Helson Hernández interviews Cuban photographer Yasser Lezcano for Havana Times.
Yasser Lezcano is a point of reference in the visual arts in Cuba. He told HT: “I never saw art as a way of life, nor did I dream that I would make a living from it.”
HT: How long have you devoted yourself to the visual arts?
LezKno: For almost ten years, ever since I started leaning towards art in general and photography in particular. At first I approached it very empirically and through self-instruction, since I don’t have any academic artistic training.
Later I became more serious about it, trying to make up the “lost” time, or rather the time spent on other activities in which artistic creation seemed only like a dream. If we speak of my time spent in the visual arts, I can tell you that what matters to me isn’t only the time that has passed, but what lies ahead – my goals, dreams and projects. Clearly, the past is experience that also counts.
HT: Your training is also related to the art to which you are one of the most faithful exponents today, or is there another story before you reached the stage of the LezKno that we presently know.
LezKno: Perhaps my story is similar to those of many other Cubans, but in my case I didn’t change professions in search of more money. I never saw art as a way of life, nor did I dream that I would make a living from it.
As a child I loved the visual arts, mainly painting, but because of things in life I decided that I wanted to be a lawyer. That was a time when we all dreamed of being doctors or lawyers. It was also the dream of our fathers – seeing their children graduate from the university. And that’s what happened; I graduated in law in 1994. I loved my job and I don’t think that I was too bad at what I did.
Still, in my free time I always did things that I taught myself. There came the moment in which my work as an artist began to clash with my professional life. I created some works that began to catch the attention of critics and the media, so I had to decide whether to follow my profession or take that leap into the void into a strange, new and unknown world.
This was where I believed there was great art that I could experience, but at the risk of everything. So that’s what I did… I went home, created my little studio in my mother’s house and lived for the sake of art. The first years were hard, mainly because of internal conflicts between my work and what I wanted to do, and of course, also for economic reasons.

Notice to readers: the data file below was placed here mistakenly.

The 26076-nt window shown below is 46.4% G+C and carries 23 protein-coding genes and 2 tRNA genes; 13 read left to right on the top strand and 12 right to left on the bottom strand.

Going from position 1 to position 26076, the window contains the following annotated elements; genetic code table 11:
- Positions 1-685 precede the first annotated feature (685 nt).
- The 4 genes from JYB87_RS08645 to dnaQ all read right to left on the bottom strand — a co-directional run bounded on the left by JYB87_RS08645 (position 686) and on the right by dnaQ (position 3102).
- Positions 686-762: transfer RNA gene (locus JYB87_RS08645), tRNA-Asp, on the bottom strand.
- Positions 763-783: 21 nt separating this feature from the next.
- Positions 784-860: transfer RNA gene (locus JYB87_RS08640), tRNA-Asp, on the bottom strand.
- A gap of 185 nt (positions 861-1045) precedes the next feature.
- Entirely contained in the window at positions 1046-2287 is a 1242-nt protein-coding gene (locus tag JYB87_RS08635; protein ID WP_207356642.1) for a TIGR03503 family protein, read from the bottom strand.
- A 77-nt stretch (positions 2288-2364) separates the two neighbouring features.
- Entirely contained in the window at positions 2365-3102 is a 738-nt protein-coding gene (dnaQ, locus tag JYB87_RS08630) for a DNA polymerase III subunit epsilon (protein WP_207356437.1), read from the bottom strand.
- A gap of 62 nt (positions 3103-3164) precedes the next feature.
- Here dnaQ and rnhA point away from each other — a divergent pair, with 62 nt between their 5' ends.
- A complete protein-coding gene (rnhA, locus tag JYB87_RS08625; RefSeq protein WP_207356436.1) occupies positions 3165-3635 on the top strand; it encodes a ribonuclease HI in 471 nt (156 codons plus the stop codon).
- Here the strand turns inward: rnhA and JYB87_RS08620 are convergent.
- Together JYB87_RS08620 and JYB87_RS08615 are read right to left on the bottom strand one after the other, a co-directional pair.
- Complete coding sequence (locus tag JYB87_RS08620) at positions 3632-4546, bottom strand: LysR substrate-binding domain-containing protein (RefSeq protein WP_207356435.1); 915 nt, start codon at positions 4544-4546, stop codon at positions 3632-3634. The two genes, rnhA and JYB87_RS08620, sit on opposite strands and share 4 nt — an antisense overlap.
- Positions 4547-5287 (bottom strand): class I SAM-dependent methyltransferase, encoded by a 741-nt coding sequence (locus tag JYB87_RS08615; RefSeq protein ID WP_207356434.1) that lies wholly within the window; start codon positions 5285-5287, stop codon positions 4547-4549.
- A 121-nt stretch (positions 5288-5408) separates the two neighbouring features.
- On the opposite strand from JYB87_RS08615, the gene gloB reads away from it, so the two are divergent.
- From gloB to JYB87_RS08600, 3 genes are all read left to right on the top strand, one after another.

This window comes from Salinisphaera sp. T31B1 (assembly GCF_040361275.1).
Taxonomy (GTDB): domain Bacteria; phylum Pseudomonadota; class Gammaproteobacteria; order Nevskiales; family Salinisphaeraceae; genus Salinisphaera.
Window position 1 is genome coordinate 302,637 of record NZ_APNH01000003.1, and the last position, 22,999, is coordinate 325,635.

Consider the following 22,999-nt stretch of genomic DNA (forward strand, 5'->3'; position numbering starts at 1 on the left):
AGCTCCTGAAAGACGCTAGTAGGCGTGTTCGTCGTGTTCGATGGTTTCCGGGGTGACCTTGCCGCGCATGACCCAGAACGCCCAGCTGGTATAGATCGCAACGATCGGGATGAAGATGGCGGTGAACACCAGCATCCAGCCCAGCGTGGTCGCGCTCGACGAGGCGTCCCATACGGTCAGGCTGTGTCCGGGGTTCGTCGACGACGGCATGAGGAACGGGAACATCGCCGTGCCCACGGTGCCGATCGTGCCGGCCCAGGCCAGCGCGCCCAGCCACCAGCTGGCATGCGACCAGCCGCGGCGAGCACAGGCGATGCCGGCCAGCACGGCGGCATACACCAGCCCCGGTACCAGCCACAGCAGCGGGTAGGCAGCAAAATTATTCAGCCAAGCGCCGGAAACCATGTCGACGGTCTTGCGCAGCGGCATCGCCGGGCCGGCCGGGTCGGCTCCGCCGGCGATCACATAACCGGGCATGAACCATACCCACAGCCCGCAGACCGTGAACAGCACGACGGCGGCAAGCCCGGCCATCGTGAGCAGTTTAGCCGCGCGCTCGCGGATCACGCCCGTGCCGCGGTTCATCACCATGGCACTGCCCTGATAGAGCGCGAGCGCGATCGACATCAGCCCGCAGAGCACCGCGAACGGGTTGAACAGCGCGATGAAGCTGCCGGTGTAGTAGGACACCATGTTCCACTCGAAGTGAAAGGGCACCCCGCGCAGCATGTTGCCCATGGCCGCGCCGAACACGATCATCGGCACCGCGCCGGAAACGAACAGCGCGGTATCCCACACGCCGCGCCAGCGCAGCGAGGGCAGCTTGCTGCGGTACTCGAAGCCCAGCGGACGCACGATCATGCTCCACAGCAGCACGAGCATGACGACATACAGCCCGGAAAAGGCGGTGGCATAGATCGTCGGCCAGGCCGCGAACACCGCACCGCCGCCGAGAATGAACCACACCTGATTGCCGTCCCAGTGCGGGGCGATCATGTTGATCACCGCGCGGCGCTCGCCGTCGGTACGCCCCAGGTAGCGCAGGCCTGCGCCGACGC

HT: Have you always worked with photography within the specialties of visual arts?
LezKno: Photography is the starting point of everything I do, but my first works were murals of Byzantine mosaics. I learned a lot from that, though of course I studied as well – and I still do.
My first oversized work was the “Capitolio de la Habana” – a mosaic mural measuring 2.75 x 2.75 meters and having 6,232 pieces. It took me almost two months and now it’s on a wall in my house. It’s dedicated to my wife Leticia. That work was the final element in my decision to devote myself to art.
HT: What do you find in photography as a means of expression, given that you became interested in it when taking into account the amplitude of the visual arts?
LezKno: I always wanted to be a painter, but why a photographer? Inexplicably, I think that genetics is very important. My grandfather Fernando Lezcano Miranda was a photojournalist and an artist who was very prominent in the 1930s. He was the one who took the picture of the assassination of the martyred student Rafael Trejo, on September 30, 1930.
That story was told to me by my uncle Fernando Lezcano, who was also a photographer. He worked with my grandfather and was his student. Through his stories I fell in love with photography and started wanting to be like them. I’m very proud that part of my family is included in the history of Cuban photography as great exponents of this art.
When I see things around me but I don’t have my camera, I imagine the shot, how it would look, and that’s how I spend my days creating things. I don’t think I’ll have enough time in my life to do everything I’ve thought about. Photography as a means of expression can mean many things, perhaps more clearly than through other art forms since you’re reflecting reality. I’m not one of those artists who seek complicated ??or conceptual expressive languages. There are lots of ways to convey what you want.